Here are a few other ways yoga might help to increase vagal tone:

Mindfulness and re-training the nervous system: Yoga teaches us to be comfortable with discomfort, observing it rather than attaching to it. We place the body under some duress during our physical yoga practice but at the same time we breathe slowly and calmly, communicating via the vagus nerve to the brain that we are safe. Over time, this can discourage the nervous system from overreacting to stress and discomfort as if they were life-threatening situations, overriding the evolutionary stress response that triggers ‘fight or flight’ mode.

Moving with the breath: In yoga we tend to move with the breath in a way that reflects heart rate variability (the measure of vagal tone) – we activate on the inhale and soften on the exhale. In this way, we are making use of natural physiological patterns of activation and relaxation, while potentially also increasing vagal tone in the process.

Posture: Posture can influence how we feel emotionally, so the attention yoga places on healthy alignment in the body, keeps sending a message via the vagus nerve to the brain to say that all is safe. This is in contrast to the rounded position our bodies can take on through too much desk time – curling inwards is an evolutionary response to danger, which can keep the stress response active unnecessarily.

Ancient wisdom and modern neuroscience

Patanjali’s Yoga Sutras tell us “yoga is the cessation of the fluctuations of the mind”. The eight limbs of yoga help us to identify and release the thoughts and ideas we become attached to; to find calm self-acceptance and compassion for others; to realise that everything is one; and to realise that our true self resides in the stillness within us rather than in our external circumstances.

Whilst the ancient teachings of yoga present us with a spiritual practice towards enlightenment (Samadhi), neuroscientific research is showing us they are also powerful aspects of mental and physical health, emotional resilience, and happiness.

So remember each time you get on your yoga mat, you’re gradually strengthening your vagus nerve, bringing the calming side of your nervous system into balance with the activating side, and bridging the disconnect between body and mind that is a symptom of modern life. The practice of yoga is an investment in your wellbeing, helping you towards resilience and happiness. I find this knowledge to be a great motivating factor to help me be more consistent in my yoga practice, and I hope it helps you in some way too.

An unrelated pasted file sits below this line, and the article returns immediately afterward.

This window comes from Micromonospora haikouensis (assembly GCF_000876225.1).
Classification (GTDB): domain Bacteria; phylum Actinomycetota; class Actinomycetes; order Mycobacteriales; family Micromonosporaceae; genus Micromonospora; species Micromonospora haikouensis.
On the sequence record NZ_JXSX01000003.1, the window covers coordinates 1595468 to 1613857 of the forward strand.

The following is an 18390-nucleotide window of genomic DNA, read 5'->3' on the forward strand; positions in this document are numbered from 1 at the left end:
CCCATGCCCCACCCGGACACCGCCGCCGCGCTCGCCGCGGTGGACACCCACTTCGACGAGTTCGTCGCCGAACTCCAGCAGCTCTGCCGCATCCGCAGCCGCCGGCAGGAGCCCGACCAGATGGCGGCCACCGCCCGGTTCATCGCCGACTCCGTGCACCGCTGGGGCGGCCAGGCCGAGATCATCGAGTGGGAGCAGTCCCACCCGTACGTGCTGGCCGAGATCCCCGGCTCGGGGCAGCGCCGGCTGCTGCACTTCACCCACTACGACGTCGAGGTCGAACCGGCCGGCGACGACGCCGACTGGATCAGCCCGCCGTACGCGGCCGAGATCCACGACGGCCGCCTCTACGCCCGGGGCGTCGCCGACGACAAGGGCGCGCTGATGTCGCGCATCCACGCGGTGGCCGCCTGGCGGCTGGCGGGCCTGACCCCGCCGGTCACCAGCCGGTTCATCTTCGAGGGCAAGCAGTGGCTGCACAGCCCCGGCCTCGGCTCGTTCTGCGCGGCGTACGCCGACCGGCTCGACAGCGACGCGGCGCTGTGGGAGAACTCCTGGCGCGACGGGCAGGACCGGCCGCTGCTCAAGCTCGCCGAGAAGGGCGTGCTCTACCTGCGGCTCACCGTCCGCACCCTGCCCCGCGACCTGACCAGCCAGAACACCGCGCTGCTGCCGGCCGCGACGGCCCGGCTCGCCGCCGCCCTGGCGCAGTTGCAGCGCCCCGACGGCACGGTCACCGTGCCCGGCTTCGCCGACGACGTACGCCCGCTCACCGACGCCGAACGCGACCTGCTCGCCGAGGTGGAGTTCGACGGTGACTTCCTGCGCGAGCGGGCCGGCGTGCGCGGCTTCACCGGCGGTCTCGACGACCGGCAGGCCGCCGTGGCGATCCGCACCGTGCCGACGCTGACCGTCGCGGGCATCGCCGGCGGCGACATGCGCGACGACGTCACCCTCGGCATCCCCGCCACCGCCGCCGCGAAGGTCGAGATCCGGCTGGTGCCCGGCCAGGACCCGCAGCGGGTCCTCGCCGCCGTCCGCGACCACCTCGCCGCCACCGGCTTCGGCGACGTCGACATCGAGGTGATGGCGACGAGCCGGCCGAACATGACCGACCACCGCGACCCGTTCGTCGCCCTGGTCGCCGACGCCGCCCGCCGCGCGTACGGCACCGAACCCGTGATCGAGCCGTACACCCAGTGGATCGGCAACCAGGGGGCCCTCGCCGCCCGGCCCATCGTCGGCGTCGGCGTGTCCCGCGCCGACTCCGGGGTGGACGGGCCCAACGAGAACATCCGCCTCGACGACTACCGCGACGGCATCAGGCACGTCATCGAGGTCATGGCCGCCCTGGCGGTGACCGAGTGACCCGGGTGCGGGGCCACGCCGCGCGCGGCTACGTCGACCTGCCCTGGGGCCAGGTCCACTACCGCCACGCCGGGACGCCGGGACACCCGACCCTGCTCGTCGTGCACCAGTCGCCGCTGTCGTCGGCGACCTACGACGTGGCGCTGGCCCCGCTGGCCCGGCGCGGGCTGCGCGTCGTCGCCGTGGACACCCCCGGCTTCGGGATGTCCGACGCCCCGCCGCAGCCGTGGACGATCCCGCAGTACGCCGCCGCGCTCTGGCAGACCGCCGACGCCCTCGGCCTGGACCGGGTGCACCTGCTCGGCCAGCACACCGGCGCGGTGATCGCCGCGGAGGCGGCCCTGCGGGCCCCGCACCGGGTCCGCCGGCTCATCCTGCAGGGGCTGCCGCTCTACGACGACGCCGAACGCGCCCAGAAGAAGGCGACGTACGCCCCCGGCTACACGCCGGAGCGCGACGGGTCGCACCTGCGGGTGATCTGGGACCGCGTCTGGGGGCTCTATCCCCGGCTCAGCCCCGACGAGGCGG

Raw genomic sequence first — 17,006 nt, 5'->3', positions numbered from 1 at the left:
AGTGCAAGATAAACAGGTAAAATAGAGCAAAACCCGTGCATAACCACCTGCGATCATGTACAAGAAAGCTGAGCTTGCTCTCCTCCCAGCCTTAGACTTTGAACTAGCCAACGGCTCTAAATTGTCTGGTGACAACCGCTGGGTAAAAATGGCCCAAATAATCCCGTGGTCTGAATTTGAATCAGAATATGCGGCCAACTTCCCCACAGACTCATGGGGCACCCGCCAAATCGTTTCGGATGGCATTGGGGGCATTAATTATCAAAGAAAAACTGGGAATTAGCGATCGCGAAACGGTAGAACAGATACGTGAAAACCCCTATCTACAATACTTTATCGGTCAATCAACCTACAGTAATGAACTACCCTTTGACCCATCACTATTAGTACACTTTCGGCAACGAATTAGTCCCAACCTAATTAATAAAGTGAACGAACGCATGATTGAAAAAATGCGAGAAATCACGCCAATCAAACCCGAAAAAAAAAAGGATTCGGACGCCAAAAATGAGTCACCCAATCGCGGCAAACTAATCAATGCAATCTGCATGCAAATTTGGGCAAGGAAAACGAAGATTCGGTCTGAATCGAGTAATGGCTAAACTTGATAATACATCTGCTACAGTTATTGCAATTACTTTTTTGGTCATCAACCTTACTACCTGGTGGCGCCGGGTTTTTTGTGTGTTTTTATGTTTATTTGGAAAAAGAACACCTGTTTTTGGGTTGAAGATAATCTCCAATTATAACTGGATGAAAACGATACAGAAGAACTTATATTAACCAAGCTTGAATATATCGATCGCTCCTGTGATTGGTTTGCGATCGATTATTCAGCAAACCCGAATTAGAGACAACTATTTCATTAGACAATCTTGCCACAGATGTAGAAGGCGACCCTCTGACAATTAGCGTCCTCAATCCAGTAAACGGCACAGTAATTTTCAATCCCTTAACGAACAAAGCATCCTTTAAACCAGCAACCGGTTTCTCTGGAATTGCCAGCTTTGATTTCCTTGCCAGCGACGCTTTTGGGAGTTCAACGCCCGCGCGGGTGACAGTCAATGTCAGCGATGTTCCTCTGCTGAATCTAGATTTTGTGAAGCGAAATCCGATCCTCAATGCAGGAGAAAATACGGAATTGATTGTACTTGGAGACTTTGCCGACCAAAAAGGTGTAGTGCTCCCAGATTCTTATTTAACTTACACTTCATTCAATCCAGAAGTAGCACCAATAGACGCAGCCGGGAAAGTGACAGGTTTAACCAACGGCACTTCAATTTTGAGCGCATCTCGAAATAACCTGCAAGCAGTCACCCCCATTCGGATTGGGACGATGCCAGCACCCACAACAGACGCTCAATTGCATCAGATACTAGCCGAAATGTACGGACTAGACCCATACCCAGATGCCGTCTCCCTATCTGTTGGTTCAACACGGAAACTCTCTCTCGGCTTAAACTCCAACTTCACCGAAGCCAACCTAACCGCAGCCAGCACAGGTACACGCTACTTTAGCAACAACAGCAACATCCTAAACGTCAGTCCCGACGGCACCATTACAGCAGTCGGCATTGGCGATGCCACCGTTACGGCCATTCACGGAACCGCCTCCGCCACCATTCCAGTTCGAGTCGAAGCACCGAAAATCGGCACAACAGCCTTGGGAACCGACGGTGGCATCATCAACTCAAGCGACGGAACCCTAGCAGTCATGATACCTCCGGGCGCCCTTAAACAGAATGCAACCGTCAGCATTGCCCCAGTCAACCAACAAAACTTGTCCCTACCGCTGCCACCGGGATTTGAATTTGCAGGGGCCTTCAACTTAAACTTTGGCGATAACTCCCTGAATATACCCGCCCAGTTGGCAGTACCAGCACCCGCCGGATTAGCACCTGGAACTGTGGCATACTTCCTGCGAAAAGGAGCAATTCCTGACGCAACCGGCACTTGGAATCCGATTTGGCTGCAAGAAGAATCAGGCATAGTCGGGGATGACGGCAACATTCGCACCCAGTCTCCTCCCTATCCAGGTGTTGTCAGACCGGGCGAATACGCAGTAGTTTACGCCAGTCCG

If you’ve enjoyed reading this post then why not subscribe to the Peach Yoga newsletter for regular insights and inspiration – ranging from science to yoga philosophy to personal reflections and ideas to help you find your own way to wellbeing.

Remember to check out the first post in this series on the vagus nerve if you haven’t already – it gives a good background to how the vagus nerve works.

And if you’d like to invest in your own wellbeing, why not join us in class or for a workshop, or contact me about private tuition or workplace yoga.

This blog post is based on my elective research for my yoga teacher training in 2016.
In addition to the references below, the content is informed by training and information from the following teachers: Heather Mason; Mieke Kreeftenberg; and Charlotte Watts.

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– Buchheit, M. et al. (2009) Effect of cold water immersion on post-exercise parasympathetic reactivation. American Journal of Physiology – Heart and Circulatory Physiology, 296(2), H421-H427. doi: 10.1152/ajpheart.01017.2008
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– Koopman, F.A. et al. (2016) Vagus nerve stimulation inhibits cytokine production and attenuates disease severity in rheumatoid arthritis. Proceedings of the National Academy of Sciences of the United States of America, 113(29), 8284-9. doi: 10.1073/pnas.1605635113.
– Porges, S.W. (2011) The Polyvagal Theory: Neurophysiological Foundations of Emotions, Attachment, Communication, and Self-Regulation. Norton Series on Interpersonal Neurobiology.
– Porges, S.W. (2013) Interview with Stephen Porges on Polyvagal Theory.
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– Streeter, C. et al. (2012) Effects of yoga on the autonomic nervous system, gamma-aminobutyric-acid, and allostasis in epilepsy, depression, and post-traumatic stress disorder. Medical Hypotheses, 78(5), 571–579. doi: 10.1016/j.mehy.2012.01.021.